A few weeks ago my 10-year-old daughter came down with a cold. Nothing makes me more stressed out.
And nothing hurts my running performance more than being stressed, losing sleep and getting out of my routine.
There’s been a lot of research over the years about how stress affects our health and mood. I’m convinced it affects my running performance, too. It seems that whenever I’m feeling stressed, my running performance takes a significant drop.
When my daughter caught her cold, I was thrown for a loop.
I had to run around town buying her medicine to help her feel better. I was up throughout the night when she woke up thirsty or needed a cough drop or some medicine. And, of course, I worried about her.
It’s no wonder I struggled in my workouts those few days.
We all face stress in our busy lives. There’s the pressure of work, school, parenting and more. Even having fun can be stressful ... have you ever been to Disneyland with two kids?
So while I work on my running form, my fitness level and sticking to my training plan as I prepare for my June 1 marathon, I also spend time trying to keep my stress level in check.
Here are a few ways I try:
• Sleep well. This is not rocket science. When you’re tired all the time, things that might not usually make you stressed will make you frustrated and frazzled. When I’m getting a good night’s sleep every night, I have more energy during the day and am in a better mood. This keeps me more equipped to tackle the challenges of everyday life. There are many ways to improve sleep. Try to sleep and wake at regular intervals, keep your bedroom free of distractions like TV or computers, and make sure you have a good bed and pillow.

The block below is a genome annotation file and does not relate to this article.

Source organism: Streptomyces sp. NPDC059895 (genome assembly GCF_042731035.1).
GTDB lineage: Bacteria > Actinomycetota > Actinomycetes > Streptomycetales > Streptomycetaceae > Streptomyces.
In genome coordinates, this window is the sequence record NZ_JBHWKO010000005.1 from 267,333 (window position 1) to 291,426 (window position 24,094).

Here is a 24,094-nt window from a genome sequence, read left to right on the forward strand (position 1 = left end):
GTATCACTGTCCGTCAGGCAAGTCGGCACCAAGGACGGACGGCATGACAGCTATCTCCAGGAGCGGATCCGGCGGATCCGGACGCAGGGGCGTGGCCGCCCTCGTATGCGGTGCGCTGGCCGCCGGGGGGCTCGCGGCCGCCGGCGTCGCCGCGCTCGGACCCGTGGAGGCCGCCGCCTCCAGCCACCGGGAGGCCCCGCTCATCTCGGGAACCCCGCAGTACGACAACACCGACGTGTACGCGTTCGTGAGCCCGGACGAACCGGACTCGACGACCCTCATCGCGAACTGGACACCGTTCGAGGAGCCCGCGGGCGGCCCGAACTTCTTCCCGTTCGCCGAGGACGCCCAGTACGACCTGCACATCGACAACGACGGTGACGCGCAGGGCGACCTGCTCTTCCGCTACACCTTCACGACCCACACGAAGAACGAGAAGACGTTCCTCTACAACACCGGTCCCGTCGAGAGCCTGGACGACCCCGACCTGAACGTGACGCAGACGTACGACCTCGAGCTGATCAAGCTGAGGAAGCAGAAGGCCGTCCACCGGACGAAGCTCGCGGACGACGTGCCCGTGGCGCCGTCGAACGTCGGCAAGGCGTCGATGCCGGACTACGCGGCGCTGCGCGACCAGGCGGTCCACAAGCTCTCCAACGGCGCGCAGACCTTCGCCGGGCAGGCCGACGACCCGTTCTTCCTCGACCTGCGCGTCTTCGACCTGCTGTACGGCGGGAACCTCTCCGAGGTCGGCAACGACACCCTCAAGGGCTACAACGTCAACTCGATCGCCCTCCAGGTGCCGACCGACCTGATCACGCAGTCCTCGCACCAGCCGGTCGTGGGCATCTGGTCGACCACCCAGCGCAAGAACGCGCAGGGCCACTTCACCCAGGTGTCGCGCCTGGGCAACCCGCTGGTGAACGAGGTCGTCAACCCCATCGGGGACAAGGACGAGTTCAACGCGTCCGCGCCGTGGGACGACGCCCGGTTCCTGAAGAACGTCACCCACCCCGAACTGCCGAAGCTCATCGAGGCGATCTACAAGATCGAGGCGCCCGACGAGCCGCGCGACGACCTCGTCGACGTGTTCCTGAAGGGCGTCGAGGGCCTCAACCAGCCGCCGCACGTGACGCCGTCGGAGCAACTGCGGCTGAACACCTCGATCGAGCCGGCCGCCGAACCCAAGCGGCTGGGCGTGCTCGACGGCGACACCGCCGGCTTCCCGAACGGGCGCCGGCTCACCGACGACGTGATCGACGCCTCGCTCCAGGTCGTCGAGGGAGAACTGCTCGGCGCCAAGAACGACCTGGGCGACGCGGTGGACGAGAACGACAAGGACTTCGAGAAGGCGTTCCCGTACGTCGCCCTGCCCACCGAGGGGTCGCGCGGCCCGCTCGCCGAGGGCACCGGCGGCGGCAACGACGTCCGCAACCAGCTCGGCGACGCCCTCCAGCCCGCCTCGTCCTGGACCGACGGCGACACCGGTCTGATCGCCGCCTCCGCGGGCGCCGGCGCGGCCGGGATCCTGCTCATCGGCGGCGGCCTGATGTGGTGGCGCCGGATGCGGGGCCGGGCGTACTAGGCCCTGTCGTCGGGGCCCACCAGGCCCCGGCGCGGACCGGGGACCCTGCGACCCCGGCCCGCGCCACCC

• Relax. I try to find time every day for relaxation. I try to start my day with about 15 minutes of quiet time, drinking my morning coffee before my kids get up. This allows me time to think about my day and ease me into the active portion of my morning (taking kids to school, working out, going to work). I also sometimes take a hot bath while listening to calming music. If you’re really serious about relaxing, you can try meditation or yoga.
• Exercise. You’d think working out would make you more tired during the day. But it has very much the opposite effect. The endorphin boost I get from completing a good run or workout improves my mood and makes me feel energized. Also, getting in a good workout builds my confidence in the way I look and feel, making it easier to tackle the stress of the day.
• Eat right. Fueling your body well gives you energy, and a lack of energy can add to your frustration and stress levels. When you have good energy, both physically and mentally, you get through the day much easier.
• Get outside. When I feel down, I always try to head outside. I take the dog for a walk, shoot baskets, or just sit on the porch. Sometimes just looking up at the sky at night helps me realize that my problems aren’t so huge and helps me put things in perspective.
• Smile and laugh. Seems silly, but just smiling and laughing can lift your spirits. One way to do this – besides watching old George Carlin videos on YouTube – is to surround yourself with people who are positive, funny and happy. This is one reason I rejoined Team In Training. The people are positive, happy to be out running and raising money for a cause, and I always laugh and smile when I’m with my teammates.
A team for moms
Speaking of Team In Training ... the Northern San Joaquin Valley chapter of TNT is launching a new program for busy moms and others who want to train to walk or run a 5K and, at the same time, raise funds to benefit the nonprofit Leukemia & Lymphoma Society.
Participants will begin training on March 29 and complete their season on May 17 by running or walking in the Oakdale Chocolate Festival Fun Run.
While this new event is called Moms in Training, it is open to dads, too.
It sounds like a great way to begin or continue your fitness journey while getting your feet wet with a great organization like TNT.